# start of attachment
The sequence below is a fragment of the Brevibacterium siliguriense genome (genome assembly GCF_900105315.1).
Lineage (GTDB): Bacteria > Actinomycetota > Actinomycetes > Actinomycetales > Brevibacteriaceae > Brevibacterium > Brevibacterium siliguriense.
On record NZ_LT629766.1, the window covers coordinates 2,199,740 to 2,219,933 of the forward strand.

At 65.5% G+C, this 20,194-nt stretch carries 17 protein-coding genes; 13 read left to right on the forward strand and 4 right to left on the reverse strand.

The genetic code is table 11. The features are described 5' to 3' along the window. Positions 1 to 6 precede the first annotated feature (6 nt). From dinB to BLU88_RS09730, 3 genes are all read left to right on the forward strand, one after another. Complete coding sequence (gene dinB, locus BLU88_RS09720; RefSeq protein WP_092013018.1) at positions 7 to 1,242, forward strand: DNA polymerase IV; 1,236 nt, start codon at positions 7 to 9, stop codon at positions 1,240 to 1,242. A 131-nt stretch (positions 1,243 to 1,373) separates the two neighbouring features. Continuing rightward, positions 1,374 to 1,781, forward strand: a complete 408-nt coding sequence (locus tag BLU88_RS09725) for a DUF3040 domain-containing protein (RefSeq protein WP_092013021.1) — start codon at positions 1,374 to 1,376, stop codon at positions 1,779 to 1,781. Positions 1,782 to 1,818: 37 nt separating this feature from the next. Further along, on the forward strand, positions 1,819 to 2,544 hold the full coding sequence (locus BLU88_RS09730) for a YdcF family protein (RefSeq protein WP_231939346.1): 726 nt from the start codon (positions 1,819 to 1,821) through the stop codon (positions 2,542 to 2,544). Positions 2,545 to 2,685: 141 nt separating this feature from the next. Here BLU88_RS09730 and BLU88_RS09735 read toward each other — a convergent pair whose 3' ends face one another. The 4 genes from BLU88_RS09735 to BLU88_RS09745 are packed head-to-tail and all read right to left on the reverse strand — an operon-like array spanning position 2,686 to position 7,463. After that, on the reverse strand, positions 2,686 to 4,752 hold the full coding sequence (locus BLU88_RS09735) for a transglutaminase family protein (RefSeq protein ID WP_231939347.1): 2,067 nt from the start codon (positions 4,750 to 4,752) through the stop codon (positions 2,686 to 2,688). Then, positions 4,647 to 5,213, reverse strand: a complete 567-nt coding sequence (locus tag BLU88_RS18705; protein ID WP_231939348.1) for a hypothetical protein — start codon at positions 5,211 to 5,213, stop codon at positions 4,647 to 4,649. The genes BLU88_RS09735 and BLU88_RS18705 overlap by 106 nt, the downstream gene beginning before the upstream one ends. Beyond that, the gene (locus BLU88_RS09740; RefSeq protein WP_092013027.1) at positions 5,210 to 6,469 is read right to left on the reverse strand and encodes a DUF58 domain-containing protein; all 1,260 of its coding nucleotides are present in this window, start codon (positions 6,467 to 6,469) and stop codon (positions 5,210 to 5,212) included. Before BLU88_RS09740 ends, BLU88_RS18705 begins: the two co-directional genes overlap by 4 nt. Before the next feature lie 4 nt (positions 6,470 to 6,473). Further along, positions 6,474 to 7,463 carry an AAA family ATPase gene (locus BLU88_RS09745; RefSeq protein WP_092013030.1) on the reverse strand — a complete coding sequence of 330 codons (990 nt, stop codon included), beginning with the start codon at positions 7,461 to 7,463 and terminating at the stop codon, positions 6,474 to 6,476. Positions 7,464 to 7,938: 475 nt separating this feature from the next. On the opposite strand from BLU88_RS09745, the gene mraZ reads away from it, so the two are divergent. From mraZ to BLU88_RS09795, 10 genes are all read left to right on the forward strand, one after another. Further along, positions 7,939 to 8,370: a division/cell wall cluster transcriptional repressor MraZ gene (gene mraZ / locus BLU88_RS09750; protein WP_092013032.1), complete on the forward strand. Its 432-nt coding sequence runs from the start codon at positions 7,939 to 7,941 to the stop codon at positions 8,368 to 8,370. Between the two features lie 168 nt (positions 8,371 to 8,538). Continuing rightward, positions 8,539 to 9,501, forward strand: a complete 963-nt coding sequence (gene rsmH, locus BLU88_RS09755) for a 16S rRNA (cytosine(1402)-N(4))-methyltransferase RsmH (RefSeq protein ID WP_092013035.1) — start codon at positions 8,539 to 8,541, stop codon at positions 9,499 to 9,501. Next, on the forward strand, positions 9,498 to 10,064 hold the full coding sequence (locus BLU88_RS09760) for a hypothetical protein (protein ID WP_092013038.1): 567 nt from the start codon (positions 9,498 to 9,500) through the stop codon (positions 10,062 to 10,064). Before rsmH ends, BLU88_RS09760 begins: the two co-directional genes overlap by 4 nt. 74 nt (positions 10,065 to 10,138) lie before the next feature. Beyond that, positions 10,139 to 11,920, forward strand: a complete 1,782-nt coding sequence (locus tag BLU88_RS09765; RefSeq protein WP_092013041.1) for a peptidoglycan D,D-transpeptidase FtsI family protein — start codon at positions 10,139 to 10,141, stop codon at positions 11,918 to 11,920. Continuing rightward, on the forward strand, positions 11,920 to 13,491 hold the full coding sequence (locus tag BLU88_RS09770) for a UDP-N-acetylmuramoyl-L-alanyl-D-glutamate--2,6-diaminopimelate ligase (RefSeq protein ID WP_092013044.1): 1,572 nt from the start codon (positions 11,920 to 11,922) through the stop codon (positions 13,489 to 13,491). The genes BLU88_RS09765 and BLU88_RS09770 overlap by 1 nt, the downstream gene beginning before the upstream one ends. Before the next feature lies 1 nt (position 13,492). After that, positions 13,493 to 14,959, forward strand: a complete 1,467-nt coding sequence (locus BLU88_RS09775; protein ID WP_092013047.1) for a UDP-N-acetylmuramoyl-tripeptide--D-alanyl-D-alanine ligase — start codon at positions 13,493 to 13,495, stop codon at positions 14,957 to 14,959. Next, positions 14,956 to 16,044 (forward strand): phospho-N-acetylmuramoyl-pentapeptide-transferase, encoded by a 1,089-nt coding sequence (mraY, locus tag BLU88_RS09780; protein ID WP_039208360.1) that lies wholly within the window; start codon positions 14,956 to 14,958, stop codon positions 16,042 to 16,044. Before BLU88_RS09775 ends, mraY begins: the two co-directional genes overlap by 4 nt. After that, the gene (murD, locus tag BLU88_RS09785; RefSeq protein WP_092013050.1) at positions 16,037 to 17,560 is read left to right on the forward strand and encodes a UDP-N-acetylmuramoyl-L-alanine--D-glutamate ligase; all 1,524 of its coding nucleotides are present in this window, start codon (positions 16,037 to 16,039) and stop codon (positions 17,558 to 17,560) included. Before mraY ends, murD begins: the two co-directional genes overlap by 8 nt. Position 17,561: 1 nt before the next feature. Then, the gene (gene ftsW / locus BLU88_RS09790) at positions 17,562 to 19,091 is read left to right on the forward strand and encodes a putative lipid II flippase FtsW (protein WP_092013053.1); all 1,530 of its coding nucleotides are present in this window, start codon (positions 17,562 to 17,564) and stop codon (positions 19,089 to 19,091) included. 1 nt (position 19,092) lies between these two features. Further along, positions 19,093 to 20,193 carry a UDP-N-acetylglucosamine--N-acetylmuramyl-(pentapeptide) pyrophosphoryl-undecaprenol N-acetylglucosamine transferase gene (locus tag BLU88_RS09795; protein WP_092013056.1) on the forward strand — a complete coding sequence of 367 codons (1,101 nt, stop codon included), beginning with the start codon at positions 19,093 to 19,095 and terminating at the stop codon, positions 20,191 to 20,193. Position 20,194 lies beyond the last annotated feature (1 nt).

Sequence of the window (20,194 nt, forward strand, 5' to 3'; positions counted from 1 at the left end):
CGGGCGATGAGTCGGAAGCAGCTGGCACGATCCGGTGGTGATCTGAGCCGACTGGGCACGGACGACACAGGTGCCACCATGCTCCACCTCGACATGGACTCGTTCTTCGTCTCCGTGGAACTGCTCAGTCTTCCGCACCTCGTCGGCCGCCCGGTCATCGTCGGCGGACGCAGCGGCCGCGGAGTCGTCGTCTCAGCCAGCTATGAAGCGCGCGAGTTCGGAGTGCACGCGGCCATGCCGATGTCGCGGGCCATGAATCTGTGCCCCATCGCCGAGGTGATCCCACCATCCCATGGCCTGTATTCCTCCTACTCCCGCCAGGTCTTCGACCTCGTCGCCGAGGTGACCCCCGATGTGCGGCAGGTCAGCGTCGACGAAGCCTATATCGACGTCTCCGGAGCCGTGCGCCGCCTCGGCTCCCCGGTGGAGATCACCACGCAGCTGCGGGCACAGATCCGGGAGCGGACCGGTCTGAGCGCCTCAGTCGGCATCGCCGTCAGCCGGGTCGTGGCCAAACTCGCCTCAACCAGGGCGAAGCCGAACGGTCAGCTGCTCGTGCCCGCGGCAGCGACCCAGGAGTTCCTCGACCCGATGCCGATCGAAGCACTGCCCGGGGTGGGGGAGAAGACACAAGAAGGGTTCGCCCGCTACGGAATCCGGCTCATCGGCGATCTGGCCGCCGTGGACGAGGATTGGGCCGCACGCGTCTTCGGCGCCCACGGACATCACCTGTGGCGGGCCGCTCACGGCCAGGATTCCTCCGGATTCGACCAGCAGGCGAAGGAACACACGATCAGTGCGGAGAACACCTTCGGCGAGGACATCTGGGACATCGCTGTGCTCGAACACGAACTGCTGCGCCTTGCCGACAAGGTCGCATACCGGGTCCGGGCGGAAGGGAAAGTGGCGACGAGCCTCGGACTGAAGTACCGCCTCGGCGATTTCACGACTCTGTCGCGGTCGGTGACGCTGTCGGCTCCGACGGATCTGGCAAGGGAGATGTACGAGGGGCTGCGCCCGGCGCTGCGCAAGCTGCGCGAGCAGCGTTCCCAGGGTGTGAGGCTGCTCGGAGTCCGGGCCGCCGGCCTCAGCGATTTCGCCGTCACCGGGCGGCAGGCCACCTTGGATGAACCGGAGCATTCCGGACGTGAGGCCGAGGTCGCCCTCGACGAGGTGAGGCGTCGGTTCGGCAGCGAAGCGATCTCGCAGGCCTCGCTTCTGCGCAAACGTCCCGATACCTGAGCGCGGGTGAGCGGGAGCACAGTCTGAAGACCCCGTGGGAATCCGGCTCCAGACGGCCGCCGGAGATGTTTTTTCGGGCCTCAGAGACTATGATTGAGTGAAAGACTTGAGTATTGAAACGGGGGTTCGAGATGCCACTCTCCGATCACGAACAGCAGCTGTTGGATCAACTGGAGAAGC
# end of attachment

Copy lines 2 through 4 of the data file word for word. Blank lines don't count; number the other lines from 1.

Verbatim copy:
Lineage (GTDB): Bacteria > Actinomycetota > Actinomycetes > Actinomycetales > Brevibacteriaceae > Brevibacterium > Brevibacterium siliguriense.
On record NZ_LT629766.1, the window covers coordinates 2,199,740 to 2,219,933 of the forward strand.

At 65.5% G+C, this 20,194-nt stretch carries 17 protein-coding genes; 13 read left to right on the forward strand and 4 right to left on the reverse strand.